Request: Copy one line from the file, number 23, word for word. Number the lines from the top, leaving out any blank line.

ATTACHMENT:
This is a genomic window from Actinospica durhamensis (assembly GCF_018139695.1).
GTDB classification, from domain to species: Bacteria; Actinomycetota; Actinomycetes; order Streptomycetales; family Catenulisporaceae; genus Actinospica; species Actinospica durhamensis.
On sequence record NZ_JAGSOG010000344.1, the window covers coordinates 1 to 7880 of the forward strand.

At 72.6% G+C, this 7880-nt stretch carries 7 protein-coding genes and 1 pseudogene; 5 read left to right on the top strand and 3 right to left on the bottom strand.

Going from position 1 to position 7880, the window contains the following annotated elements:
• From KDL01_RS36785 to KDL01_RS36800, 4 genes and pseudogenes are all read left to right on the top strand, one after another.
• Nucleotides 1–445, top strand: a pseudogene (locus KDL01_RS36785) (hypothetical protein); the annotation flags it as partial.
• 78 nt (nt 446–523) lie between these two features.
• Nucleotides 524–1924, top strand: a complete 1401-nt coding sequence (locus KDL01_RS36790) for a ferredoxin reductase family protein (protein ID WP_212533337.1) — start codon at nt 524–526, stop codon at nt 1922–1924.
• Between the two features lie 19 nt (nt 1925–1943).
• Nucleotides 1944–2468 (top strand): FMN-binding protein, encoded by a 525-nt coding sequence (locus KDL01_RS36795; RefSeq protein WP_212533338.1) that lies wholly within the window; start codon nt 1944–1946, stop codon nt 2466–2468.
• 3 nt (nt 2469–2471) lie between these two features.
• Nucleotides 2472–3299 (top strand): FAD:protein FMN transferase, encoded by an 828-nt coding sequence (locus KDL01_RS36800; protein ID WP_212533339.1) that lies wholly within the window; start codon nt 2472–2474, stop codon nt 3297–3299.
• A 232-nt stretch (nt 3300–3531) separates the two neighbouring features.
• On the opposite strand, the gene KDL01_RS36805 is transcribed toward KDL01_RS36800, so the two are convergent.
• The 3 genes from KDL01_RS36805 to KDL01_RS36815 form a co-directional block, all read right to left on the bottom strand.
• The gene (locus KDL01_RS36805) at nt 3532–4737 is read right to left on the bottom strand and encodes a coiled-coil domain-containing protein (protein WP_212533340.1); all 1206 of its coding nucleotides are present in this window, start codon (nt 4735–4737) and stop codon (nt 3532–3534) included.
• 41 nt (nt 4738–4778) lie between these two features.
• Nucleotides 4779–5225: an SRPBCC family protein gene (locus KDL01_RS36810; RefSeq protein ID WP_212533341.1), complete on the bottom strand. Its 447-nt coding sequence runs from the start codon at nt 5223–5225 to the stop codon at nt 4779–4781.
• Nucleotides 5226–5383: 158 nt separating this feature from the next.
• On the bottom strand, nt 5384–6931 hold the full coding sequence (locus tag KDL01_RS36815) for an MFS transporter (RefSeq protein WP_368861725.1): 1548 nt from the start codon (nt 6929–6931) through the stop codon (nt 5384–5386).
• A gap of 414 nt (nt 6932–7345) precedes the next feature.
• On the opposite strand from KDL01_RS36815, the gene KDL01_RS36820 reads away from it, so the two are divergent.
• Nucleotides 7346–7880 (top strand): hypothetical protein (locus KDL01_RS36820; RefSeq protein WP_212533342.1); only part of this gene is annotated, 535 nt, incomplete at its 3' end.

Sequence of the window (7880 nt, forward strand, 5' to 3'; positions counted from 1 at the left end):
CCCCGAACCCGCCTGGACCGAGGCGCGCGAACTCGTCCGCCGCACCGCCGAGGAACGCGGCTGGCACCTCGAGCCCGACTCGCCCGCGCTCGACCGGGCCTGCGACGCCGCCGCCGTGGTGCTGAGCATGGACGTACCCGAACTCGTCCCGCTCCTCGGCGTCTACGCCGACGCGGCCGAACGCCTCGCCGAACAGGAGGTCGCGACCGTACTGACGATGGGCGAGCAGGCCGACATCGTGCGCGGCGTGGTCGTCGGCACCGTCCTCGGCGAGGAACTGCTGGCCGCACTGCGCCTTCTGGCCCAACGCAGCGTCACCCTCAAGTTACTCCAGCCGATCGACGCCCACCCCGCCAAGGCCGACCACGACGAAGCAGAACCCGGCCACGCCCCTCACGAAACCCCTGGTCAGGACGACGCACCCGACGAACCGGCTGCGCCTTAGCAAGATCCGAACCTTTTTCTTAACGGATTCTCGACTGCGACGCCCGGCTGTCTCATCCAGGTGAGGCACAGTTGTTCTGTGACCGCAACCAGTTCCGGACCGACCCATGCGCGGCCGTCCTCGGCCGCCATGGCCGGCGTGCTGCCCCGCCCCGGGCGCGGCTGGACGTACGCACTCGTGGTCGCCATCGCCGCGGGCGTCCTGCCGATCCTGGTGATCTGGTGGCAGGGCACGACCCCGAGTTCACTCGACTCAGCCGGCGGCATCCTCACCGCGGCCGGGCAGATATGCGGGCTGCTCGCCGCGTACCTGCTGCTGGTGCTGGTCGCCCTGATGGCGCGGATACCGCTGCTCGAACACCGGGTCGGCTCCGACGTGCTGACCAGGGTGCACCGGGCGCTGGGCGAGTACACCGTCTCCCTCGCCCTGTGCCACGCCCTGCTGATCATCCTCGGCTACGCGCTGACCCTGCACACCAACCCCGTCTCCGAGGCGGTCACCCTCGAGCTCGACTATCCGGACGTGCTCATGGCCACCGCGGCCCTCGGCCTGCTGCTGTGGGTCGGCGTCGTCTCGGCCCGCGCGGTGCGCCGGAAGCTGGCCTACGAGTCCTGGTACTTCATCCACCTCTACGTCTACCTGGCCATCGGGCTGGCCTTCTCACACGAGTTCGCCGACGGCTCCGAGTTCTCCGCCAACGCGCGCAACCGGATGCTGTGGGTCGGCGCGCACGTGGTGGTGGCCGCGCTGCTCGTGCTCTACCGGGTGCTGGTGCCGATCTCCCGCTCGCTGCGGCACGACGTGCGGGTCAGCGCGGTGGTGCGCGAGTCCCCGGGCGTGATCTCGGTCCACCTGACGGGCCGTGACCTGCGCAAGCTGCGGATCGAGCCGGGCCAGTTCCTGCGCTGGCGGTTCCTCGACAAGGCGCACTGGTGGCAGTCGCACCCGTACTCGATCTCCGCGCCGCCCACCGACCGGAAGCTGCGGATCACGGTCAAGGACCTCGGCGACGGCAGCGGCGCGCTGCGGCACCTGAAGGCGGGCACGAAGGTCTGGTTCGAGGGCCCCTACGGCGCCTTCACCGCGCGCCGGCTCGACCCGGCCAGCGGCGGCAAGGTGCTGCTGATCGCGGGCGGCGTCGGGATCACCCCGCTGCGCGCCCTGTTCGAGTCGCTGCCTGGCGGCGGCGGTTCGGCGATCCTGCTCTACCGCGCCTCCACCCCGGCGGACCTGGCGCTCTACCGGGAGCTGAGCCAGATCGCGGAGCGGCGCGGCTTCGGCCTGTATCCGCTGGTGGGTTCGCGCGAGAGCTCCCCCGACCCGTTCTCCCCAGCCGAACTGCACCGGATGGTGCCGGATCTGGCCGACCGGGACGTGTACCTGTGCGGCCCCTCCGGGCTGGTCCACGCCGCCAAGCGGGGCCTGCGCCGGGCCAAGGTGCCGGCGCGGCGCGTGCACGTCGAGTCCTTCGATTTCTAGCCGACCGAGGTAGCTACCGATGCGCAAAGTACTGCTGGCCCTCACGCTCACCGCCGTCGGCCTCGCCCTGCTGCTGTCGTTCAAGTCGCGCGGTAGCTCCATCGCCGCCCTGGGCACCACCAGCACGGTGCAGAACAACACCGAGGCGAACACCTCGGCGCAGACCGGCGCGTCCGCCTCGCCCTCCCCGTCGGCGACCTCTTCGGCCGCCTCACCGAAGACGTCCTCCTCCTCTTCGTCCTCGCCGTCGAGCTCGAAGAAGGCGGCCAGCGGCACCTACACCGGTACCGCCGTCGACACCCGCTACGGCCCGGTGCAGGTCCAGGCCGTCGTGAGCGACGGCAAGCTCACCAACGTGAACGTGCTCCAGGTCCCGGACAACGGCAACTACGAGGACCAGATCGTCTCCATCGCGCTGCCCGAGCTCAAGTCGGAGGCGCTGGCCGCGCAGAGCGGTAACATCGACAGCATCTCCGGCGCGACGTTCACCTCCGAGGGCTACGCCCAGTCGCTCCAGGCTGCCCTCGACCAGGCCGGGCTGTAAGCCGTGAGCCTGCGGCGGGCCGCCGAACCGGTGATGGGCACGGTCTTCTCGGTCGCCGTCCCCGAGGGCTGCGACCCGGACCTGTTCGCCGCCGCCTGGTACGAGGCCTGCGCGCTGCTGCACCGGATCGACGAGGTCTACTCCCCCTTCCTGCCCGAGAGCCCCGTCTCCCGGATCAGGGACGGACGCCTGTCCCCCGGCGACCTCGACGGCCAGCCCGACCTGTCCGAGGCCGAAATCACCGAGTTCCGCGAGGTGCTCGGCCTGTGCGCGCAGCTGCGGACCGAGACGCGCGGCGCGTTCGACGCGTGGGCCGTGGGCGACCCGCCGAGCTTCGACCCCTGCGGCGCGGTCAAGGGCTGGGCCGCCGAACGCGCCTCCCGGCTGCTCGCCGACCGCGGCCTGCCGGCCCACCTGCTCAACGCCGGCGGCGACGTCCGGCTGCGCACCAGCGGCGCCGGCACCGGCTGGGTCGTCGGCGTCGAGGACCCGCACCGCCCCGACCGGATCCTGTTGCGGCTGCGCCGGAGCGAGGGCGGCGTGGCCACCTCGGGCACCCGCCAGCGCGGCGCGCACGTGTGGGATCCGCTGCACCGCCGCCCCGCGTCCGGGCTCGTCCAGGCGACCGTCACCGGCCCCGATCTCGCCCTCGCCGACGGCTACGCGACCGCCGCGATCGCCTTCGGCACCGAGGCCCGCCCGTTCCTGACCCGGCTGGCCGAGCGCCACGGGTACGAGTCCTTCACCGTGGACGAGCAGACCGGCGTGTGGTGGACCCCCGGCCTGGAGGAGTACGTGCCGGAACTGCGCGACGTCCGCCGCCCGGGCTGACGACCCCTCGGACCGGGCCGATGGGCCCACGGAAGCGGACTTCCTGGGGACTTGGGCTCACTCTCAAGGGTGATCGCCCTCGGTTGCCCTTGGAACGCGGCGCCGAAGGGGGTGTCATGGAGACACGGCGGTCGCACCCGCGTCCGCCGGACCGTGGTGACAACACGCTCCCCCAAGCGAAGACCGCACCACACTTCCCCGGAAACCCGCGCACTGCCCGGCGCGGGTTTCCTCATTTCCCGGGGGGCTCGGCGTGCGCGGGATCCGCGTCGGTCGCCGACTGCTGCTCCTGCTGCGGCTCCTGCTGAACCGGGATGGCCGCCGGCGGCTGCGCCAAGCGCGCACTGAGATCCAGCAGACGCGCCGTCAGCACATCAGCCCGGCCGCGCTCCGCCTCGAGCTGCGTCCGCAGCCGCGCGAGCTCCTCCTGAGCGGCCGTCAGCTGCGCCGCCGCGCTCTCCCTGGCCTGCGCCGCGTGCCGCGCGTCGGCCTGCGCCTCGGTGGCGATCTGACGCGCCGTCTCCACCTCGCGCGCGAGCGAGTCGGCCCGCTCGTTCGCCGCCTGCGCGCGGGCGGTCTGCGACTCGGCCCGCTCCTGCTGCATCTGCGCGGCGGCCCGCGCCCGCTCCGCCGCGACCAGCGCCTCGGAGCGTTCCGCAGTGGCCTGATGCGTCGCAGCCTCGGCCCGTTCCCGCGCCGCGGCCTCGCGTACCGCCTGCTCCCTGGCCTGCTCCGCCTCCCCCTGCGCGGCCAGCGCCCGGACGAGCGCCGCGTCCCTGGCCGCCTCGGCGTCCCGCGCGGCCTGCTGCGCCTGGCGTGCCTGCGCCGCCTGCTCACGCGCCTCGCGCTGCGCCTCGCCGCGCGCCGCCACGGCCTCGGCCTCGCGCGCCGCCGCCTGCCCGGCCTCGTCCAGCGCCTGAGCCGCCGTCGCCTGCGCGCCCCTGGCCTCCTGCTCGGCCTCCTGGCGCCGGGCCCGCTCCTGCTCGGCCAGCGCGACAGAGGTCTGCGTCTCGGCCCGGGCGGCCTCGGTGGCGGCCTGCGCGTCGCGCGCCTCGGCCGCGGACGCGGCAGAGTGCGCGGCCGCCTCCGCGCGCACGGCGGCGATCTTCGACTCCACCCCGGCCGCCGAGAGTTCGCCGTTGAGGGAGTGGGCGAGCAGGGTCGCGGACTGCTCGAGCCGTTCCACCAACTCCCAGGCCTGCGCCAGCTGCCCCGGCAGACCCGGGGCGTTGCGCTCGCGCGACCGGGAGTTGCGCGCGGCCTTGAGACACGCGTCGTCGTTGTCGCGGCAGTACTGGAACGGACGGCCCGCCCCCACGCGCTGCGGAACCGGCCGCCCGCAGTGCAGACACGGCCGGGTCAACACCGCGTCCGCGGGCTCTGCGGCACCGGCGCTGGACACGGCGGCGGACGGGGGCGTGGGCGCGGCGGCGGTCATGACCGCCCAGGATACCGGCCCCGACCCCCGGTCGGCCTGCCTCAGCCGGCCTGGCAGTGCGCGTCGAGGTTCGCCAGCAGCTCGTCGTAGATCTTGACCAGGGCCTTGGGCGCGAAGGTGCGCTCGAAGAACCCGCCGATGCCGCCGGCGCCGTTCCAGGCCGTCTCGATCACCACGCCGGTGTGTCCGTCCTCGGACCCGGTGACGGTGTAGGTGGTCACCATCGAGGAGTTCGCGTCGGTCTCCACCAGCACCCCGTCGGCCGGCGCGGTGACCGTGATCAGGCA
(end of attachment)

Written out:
• On the opposite strand from KDL01_RS36815, the gene KDL01_RS36820 reads away from it, so the two are divergent.